“And it turned out you do eventually get to be a winner if you work hard enough.”
These were the words of Jack Tordoff.
He made them on the stage of The Yorkshire Post’s Excellence in Business Awards, having just received the event’s Lifetime Award.
Those words have stayed with me ever since that night, and all likelihood always will do.
Mr Tordoff, whose death has been confirmed this week by his family, was nothing short of an absolute Yorkshire legend.
The firm he built, JCT600, is one of Yorkshire’s great success stories and Mr Tordoff’s story should serve as an inspiration to us all.
Now 75 years old, the £1.3bn vehicle retailer owes its origins to a humble workshop and petrol filling station in Bradford.
Like himself, Mr Tordoff’s father Edward was also an entrepreneur but he lost his life early, meaning Jack had to leave school at 14 and start work as an apprentice mechanic in the business.
After concluding his national service and armed with a loan of £1,000 from his mum, he bought out his father’s old partners and began steering the firm’s direction his own way.
The result is the region’s largest family-owned business.
With 54 dealerships representing 25 of the world’s leading car marques, it employs a team of 2,300 people from the North East through Yorkshire and into Lincolnshire and Nottinghamshire.
His legacy is not just confined to business. Mr Tordoff did not just know how to sell cars, he could drive the hell out of them too.
After buying a Mercedes-Benz 600 with the number plate of JCT600, he not only renamed the business after it, he proudly wore the number plate on all his rally cars as he competed in Britain and Europe during the 1960s and 1970s with considerable success.
He achieved victory in the International Circuit of Ireland Rally in 1973 driving a Porsche 2.7RS, the first international rally win for the car.
Mr Tordoff’s passion for entrepreneurialism was matched only for his love and deep respect for both his home city of Bradford and Yorkshire as a whole.
When Bradford City Football Club was in administration in the 1980s it was Mr Tordoff who stepped in. When the club’s Valley Parade ground suffered a horrific fire, it was Mr Tordoff who stepped in to help rebuild it.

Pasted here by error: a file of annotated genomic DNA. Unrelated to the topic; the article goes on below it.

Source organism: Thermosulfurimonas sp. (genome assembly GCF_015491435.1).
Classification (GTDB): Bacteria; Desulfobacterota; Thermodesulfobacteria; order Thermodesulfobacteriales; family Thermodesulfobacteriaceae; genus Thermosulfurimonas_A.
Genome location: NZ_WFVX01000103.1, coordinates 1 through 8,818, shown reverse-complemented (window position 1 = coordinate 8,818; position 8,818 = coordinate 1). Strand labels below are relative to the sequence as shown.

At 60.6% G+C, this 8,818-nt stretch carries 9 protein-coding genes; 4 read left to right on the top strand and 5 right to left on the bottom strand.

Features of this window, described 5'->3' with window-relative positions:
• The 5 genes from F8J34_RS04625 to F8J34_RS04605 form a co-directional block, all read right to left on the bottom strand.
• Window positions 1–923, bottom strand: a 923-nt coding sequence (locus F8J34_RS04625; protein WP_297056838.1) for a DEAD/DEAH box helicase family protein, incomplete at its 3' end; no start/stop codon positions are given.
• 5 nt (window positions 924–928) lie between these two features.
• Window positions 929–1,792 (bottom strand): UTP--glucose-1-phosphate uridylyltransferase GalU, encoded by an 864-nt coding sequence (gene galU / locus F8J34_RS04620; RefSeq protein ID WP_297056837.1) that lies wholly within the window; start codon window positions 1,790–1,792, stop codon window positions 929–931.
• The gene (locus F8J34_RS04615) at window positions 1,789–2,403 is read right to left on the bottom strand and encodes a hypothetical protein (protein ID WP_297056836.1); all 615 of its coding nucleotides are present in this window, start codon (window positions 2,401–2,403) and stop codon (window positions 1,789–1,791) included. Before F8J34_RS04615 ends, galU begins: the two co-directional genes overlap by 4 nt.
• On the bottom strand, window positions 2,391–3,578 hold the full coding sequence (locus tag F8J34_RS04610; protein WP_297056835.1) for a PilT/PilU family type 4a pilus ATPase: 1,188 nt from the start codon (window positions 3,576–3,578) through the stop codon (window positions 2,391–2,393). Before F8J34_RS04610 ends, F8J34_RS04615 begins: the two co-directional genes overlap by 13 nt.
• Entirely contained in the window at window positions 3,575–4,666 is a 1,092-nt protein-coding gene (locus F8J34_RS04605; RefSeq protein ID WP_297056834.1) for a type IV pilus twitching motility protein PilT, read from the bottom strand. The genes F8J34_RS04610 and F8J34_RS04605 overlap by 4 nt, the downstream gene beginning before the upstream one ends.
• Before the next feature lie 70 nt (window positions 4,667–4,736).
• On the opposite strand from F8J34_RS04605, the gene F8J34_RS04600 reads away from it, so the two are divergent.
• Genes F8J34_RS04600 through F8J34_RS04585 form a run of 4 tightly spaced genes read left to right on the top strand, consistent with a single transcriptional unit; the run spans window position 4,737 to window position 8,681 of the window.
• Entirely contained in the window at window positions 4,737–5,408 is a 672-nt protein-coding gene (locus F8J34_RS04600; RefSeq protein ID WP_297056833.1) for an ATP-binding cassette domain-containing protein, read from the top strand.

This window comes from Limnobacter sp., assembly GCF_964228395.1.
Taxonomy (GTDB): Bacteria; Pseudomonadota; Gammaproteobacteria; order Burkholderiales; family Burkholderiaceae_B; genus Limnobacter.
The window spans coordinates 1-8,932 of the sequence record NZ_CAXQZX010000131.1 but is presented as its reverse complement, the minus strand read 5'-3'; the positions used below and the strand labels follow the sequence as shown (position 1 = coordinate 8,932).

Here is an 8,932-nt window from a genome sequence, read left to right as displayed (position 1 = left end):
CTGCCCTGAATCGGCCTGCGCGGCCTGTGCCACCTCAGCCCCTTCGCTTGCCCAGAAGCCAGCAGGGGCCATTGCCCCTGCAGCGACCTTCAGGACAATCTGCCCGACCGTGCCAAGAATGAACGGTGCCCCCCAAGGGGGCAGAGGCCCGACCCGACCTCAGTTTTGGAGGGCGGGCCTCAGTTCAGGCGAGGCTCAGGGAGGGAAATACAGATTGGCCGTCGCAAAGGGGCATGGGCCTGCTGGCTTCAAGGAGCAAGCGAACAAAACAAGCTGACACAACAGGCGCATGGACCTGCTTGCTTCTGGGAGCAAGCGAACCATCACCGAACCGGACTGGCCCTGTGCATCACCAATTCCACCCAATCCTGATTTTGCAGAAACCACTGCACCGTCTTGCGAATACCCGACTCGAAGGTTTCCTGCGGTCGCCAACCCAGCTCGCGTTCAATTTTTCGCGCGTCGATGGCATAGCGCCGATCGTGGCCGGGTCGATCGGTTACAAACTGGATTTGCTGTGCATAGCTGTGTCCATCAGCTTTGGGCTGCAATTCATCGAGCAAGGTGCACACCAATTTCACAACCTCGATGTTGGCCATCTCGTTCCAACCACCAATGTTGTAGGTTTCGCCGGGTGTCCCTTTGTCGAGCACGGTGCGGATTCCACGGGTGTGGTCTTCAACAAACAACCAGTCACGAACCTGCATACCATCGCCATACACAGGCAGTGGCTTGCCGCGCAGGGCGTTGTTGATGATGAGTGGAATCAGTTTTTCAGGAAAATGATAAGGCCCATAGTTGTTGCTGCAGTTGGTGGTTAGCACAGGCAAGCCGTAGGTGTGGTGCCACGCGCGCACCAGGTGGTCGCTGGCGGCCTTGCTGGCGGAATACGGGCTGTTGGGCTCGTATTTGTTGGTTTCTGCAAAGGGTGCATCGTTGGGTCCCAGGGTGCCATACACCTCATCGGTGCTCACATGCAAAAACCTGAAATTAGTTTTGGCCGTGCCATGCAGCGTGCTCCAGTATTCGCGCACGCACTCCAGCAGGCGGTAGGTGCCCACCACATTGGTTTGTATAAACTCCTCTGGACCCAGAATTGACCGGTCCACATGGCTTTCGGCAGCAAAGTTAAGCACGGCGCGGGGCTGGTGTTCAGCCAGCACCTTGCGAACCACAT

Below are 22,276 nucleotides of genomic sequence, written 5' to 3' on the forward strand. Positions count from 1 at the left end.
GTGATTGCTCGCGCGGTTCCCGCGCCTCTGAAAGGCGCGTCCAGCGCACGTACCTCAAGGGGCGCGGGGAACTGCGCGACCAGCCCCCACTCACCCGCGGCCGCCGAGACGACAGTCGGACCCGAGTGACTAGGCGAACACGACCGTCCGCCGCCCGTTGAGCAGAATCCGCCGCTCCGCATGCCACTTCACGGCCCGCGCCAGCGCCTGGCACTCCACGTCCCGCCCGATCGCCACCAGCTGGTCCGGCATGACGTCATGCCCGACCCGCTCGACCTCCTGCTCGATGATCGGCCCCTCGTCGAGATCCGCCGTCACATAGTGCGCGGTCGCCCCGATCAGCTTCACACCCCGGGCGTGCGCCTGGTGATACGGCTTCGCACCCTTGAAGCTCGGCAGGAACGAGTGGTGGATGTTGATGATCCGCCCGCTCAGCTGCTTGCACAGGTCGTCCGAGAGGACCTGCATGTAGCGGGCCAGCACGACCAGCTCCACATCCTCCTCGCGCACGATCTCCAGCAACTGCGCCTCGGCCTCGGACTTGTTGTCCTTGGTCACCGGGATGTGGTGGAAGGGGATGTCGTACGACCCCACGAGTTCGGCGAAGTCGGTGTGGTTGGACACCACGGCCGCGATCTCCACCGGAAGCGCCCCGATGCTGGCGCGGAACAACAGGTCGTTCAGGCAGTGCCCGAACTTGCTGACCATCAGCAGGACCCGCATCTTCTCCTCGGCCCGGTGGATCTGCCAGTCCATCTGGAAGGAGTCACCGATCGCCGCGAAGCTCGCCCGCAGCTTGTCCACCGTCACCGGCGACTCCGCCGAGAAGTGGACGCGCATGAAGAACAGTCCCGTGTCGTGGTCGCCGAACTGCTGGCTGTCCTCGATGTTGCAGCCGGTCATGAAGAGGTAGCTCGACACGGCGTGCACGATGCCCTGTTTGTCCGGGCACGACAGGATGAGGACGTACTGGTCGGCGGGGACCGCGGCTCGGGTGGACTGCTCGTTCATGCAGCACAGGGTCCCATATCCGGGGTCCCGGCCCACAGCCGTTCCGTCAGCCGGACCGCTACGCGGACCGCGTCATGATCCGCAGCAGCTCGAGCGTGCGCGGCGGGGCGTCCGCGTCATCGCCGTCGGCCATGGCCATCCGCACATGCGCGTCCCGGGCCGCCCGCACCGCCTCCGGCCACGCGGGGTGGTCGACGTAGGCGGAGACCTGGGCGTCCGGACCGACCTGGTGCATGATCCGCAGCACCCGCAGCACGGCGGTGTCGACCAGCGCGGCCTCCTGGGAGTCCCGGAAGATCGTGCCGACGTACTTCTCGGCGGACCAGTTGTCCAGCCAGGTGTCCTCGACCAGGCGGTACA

But while his business and philanthropic record are so celebrated, perhaps his greatest legacy is that of his family.
Mr Tordoff was married to his wife Jean for 66 years and had three children – Lesley, Ian and John – the latter of whom today serves as the firm’s chief executive and who has himself taken the business to new and dizzying heights, creating employment for thousands of people. His eldest son, Ian, is also a director and seven grandchildren all work within the business.
Meanwhile, among his 10 grandchildren is his grandson Sam, who has continued Jack’s motor racing tradition in later years with many race wins in a number of disciplines, including the Porsche Carrera Cup and the British Touring Car Championship.
The message regarding hard work was one Mr Tordoff embodied his entire life. Well into his eighties he served as JCT600’s chairman. At the time of receiving his 2016 award he was still heading into the firm’s offices every day and keeping track of everything that mattered.
Two years later I received a call at my desk and it was him, asking why we had not covered his being awarded the OBE.
Embarrassed, I had to confess that it had slipped our attention and then hastily cobbled together some coverage.
Far from my finest hour but we all make mistakes.
I can only hope that for the rest of my career I make as few as Jack Tordoff did. It is hard to imagine him making any.
My heartfelt condolences go to his family.
A true legend who will be sorely missed.
And never forgotten.